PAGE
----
Meet the Maker: Shambhavi Tiwari
An ode to our love of handicraft, pattern, and talented artisans, our annual gift wrap is among our most-loved traditions. This year, we had the joy of collaborating with Shambhavi Tiwari, an incredible Rajasthan-based designer dedicated to traditional printmaking techniques. Read on to learn about Shambhavi's process, palette, and gift-giving philosophy.
"For all our designs, we follow a process-driven approach, which allows us to reach a new outcome every time, even if the requirements are always the same. A flower remains a flower, and a leaf, a leaf, but through the process, we find ways of seeing them in new light.
"We first begin with line drawings, determining the flow, structure, scale, and coverage of the print. Once it’s finalized, we begin coloring the design, hand-painting the shades carefully to render the finished product perfectly."
"Again, we lay a lot of emphasis on process — it helps us to explore and generate new ideas from an existing source of inspiration — and following the old-school techniques of printmaking allows us to be true to that process. The traditional methods of hand-drawing and painting keep the creative agency in our hands, and in this age of digital aid, it’s a privilege to celebrate the craft."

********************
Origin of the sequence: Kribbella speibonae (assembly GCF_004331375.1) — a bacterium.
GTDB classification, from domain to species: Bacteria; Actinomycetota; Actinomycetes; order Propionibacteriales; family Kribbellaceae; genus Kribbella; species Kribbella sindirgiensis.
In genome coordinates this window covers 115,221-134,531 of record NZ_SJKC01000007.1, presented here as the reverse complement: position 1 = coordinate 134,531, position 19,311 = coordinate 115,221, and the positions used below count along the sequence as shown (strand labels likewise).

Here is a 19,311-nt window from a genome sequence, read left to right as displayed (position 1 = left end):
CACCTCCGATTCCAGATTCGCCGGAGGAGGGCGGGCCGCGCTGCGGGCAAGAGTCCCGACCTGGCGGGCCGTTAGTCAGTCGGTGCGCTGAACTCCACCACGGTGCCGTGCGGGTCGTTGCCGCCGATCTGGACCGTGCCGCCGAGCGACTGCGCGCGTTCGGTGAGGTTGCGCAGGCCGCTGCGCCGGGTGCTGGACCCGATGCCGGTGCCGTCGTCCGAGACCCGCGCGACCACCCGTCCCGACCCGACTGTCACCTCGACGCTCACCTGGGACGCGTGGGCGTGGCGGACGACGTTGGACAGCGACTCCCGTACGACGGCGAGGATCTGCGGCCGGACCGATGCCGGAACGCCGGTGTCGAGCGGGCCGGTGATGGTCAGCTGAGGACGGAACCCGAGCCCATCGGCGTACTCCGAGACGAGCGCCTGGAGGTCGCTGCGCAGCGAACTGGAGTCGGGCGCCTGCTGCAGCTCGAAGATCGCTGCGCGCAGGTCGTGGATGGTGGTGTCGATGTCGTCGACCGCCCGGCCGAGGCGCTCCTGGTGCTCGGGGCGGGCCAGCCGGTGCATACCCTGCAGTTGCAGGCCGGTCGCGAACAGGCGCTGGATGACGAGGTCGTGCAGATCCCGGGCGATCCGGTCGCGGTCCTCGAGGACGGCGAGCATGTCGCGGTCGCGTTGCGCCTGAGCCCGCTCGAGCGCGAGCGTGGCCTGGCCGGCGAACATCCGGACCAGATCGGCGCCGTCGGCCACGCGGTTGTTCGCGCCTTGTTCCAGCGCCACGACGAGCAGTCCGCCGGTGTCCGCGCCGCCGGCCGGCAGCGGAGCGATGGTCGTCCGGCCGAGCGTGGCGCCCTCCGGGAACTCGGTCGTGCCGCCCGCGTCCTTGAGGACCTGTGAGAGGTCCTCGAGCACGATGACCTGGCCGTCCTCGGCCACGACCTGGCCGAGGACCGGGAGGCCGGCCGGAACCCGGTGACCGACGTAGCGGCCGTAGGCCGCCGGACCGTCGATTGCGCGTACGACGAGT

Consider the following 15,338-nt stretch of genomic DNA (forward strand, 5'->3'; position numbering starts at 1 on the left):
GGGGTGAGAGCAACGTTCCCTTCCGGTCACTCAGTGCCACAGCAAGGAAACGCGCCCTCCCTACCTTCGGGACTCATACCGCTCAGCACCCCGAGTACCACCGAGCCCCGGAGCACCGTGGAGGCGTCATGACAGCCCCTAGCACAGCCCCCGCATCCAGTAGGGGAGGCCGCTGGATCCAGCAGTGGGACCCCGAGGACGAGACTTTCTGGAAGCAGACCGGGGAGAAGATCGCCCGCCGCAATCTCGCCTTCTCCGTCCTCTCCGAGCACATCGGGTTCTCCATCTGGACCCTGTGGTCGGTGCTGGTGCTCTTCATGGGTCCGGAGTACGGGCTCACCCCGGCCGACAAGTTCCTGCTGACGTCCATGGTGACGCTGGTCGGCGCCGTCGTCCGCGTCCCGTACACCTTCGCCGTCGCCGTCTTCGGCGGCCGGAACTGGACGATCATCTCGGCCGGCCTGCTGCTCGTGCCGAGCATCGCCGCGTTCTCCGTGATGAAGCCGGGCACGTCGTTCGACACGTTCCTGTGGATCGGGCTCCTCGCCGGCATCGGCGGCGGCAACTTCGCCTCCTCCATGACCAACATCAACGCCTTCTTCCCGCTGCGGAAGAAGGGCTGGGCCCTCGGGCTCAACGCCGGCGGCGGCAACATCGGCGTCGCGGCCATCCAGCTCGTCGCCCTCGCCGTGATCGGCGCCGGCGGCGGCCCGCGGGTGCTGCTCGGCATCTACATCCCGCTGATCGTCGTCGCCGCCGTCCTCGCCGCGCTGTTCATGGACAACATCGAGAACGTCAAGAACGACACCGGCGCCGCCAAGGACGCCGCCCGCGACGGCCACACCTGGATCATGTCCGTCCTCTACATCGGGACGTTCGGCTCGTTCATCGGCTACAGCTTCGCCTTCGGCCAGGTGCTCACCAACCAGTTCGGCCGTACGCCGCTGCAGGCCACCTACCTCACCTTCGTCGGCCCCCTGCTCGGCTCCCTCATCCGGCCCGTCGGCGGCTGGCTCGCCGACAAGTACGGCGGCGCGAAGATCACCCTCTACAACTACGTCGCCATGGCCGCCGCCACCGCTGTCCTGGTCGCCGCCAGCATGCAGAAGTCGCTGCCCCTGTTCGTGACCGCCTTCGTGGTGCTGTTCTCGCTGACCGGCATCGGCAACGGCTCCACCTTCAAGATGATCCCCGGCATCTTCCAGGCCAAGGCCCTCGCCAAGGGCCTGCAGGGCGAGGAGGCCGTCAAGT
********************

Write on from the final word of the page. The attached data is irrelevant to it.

"I find inspiration in unusual things — good conversation, a relatable song, the way light falls at a particular angle and creates the most magical colors — and in Rajasthan, you are always surrounded by stunning arts and crafts and beautiful architecture!"
"For me, gift-giving is extremely special — a ritual, so to speak. I put my heart and soul into making peoplefeel valued, and I like to celebrate the little things in life. I LOVE to illustrate everything, and often these illustrations are combined with a handwritten note or a letter.
“The greatest gift I have ever received came in the form of advice from my late father — 'be true to your work,' he told me. I treasure that philosophy every day, along with my most prized possession, a book called 'The Boy, the Mole, and the Horse' by Charlie Mackesy. My dearest friend gave it to me at a time when I needed both the most.”